President Joe Biden talks about the newly approved COVID-19 vaccine for children ages 5-11 from the South Court Auditorium at the White House complex in Washington, Nov. 3, 2021. This week, a federal judge has blocked the administration from enforcing a COVID-19 vaccine mandate for employees of federal contractors, the latest in a string of victories for Republican-led states pushing back against Mr. Biden’s pandemic policies.

The Biden administration has issued three mandates, all with a January deadline, which apply to more than 100 million Americans: 84 million workers at companies with 100 or more employees, 17 million health care providers under the umbrella of the Centers for Medicare & Medicaid Services (CMS), and 3.5 million federal employees as well as an unspecified number of federal contractors, and subcontractors with contracts worth more than $250,000. Private employees would have the option of weekly testing, but federal workers would not. Private employers would face fines of nearly $14,000 per employee and $136,532 for “willful violations.”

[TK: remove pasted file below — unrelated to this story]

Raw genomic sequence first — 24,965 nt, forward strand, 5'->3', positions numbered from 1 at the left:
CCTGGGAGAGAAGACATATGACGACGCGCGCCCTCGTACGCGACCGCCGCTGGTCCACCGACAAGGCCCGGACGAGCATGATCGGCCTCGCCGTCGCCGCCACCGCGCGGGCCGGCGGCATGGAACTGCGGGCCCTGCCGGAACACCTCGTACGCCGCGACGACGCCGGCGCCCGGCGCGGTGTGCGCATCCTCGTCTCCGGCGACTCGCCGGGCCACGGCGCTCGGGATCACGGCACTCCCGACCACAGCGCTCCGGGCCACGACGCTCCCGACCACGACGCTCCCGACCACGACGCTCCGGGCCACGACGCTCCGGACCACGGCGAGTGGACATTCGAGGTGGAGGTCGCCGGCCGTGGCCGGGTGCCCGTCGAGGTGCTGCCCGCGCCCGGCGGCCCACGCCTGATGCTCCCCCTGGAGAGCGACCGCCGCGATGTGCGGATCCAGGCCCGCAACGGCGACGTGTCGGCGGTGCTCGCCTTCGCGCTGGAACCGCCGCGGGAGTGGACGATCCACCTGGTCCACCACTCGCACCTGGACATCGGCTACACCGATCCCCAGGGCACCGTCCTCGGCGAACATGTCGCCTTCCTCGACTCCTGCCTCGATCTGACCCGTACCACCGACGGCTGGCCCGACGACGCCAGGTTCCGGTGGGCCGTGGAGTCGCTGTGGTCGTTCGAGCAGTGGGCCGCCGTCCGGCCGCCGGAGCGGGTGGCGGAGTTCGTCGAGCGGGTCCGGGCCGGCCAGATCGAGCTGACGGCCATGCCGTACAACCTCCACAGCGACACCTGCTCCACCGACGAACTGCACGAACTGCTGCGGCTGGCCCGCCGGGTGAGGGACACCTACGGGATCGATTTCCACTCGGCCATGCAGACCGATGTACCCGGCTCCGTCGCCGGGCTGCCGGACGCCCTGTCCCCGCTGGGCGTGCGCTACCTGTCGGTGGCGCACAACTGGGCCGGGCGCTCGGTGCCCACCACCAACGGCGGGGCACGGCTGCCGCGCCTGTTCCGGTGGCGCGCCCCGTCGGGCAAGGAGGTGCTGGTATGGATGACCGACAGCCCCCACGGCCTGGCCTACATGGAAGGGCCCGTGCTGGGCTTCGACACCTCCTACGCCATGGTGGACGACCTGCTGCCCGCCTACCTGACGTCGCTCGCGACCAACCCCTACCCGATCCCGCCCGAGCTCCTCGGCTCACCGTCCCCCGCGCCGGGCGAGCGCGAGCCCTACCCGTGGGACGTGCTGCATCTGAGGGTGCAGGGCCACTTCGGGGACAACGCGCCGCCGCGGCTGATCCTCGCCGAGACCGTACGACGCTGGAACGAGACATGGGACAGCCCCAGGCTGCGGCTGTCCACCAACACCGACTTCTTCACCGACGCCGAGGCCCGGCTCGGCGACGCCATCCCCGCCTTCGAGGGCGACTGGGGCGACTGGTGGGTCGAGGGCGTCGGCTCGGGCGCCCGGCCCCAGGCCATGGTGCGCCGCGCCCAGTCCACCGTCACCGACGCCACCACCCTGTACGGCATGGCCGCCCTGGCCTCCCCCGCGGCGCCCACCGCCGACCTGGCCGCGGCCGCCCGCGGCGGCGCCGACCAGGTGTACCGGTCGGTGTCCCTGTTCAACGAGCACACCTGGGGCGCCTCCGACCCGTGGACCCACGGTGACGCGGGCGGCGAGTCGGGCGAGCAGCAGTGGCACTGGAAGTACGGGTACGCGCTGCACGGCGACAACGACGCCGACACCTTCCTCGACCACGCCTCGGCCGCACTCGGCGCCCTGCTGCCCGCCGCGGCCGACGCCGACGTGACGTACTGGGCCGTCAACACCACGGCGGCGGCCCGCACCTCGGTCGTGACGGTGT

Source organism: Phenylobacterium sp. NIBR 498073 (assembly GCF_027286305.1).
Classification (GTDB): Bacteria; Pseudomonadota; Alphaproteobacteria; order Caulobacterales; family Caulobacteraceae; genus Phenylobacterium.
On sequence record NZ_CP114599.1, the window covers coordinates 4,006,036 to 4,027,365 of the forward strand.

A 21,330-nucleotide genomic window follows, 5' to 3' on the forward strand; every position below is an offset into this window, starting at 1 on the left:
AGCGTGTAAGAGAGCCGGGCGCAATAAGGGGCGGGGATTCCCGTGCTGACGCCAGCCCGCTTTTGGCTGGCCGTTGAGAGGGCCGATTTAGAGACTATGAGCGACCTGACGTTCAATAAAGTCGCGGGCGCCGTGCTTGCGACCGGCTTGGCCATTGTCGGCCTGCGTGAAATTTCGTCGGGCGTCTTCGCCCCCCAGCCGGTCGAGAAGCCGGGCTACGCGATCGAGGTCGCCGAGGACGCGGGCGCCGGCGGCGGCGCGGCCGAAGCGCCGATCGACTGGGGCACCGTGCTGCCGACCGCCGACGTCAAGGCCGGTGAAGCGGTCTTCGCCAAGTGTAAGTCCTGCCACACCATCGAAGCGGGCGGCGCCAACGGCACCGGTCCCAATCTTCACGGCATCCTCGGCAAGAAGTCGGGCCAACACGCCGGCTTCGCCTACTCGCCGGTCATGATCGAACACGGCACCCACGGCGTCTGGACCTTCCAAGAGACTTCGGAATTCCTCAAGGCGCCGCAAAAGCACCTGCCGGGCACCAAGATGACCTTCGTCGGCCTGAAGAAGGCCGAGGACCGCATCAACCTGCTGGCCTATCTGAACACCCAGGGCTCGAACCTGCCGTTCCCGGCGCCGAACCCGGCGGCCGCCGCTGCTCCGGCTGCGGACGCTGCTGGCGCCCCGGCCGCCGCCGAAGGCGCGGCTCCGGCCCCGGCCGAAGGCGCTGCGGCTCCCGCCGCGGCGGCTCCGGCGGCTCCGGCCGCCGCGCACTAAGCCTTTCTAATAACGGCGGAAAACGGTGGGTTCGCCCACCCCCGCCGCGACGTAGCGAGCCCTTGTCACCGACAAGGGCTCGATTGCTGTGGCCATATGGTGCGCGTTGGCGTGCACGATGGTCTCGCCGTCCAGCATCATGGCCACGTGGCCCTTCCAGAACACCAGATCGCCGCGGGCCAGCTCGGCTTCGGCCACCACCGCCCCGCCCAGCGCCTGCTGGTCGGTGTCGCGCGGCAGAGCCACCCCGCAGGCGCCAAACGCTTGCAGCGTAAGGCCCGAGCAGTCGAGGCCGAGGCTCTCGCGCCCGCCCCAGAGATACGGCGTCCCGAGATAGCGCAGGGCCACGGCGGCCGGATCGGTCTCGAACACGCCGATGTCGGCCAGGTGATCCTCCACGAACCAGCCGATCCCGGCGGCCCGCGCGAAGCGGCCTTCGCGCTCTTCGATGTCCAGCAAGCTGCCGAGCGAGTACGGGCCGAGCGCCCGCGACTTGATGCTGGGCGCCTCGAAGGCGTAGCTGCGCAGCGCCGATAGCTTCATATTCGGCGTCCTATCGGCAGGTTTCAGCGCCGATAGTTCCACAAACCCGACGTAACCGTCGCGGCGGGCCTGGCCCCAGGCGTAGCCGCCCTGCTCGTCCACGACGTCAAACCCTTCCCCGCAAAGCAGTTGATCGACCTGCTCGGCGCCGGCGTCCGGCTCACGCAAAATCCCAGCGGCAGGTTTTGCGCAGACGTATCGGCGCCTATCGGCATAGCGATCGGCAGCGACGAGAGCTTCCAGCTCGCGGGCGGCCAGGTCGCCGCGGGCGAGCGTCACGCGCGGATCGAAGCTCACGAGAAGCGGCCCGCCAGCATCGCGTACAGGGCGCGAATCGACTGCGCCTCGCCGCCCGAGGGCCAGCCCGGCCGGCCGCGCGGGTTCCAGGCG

Courts have temporarily blocked both the private employer mandate, implemented by the Occupational Safety and Health Administration under an emergency temporary standard, and the CMS mandate. Yesterday, a judge also blocked the mandate for federal contract workers. 

Still, the White House insists it expects the mandates to be upheld, and last month released a fact sheet arguing that such requirements have already “increased vaccination rates by more than 20 percentage points – to over 90% – across a wide range of businesses and organizations.”

Supporters say many employers were relieved to have the government step in so they didn’t have to impose vaccine mandates themselves. But critics argue the president is turning private businesses into a “medical police force.”

“Employers are furious about this. They feel like Biden is pitting them against their employees,” said GOP Sen. Joni Ernst late last week.

Separately, more than two dozen U.S. cities have issued mandates for their employees, some with the option of weekly testing instead of vaccination, and New York City just announced a new mandate for private employers.